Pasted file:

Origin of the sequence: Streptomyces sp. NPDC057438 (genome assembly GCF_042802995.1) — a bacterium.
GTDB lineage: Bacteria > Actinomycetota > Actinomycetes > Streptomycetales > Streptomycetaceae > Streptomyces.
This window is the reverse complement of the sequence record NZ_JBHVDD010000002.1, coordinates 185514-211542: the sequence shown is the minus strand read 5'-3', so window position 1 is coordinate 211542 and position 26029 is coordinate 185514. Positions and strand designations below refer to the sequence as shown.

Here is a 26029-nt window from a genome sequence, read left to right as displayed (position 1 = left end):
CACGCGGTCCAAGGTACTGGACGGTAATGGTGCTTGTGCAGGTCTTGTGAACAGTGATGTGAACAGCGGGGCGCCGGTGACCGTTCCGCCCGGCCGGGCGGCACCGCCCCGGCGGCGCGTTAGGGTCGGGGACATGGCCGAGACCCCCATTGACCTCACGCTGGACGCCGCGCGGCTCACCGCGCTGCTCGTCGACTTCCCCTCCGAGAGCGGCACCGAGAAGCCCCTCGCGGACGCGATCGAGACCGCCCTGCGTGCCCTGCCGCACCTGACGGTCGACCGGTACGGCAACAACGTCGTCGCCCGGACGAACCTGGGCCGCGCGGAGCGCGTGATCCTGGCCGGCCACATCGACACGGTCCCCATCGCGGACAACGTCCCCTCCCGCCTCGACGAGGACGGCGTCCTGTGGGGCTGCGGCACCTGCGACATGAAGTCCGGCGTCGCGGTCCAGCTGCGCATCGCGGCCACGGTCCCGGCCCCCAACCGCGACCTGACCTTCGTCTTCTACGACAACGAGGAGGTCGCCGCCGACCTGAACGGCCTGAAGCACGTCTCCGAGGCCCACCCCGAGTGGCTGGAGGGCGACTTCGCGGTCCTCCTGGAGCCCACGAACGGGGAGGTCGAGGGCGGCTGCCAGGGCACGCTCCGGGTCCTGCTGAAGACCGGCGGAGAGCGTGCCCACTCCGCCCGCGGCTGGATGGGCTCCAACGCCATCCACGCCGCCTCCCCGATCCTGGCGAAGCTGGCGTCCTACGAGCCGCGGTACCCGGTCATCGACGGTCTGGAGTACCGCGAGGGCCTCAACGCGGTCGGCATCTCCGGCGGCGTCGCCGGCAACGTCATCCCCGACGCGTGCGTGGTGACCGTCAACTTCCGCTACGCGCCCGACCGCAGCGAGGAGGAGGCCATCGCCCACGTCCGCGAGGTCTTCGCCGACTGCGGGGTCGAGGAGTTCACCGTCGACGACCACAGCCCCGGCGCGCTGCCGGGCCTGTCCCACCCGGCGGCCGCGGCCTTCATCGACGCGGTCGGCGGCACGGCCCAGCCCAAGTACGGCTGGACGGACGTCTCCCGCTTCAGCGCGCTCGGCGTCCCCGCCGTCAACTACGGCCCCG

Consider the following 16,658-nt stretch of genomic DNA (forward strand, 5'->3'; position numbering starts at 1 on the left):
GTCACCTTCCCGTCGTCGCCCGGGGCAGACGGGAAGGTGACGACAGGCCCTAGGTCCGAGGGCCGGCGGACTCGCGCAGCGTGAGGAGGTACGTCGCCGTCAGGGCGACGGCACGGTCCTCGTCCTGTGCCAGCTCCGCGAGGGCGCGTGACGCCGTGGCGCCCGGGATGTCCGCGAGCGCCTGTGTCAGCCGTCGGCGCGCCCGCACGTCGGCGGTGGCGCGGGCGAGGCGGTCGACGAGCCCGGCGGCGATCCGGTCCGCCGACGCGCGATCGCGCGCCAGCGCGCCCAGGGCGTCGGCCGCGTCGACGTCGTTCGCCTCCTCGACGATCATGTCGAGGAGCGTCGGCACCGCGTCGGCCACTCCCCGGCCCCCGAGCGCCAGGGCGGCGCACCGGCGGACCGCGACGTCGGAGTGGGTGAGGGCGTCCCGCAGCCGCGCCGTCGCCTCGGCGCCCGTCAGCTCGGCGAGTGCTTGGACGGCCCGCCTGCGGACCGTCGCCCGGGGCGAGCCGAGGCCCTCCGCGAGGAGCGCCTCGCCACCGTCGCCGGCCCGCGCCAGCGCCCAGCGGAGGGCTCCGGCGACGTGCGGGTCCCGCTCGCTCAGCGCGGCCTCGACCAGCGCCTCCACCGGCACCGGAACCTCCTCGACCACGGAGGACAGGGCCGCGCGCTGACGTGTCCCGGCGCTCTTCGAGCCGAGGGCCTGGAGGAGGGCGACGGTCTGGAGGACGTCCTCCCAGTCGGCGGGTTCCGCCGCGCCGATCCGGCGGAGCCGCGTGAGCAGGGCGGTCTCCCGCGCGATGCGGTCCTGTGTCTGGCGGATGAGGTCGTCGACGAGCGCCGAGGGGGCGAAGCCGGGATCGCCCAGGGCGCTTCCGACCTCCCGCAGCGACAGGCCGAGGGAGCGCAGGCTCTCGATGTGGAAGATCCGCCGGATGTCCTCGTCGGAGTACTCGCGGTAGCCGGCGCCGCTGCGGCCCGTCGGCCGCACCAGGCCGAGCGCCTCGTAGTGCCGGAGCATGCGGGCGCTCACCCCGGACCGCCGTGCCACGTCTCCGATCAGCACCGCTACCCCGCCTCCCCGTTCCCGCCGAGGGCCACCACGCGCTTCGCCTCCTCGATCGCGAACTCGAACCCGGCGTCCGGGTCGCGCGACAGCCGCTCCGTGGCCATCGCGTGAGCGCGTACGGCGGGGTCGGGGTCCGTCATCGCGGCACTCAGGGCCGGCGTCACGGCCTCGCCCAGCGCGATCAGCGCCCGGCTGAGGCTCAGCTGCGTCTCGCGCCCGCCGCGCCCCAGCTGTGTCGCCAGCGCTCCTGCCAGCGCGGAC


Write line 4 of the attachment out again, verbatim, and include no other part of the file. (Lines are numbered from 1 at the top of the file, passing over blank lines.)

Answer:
Here is a 26029-nt window from a genome sequence, read left to right as displayed (position 1 = left end):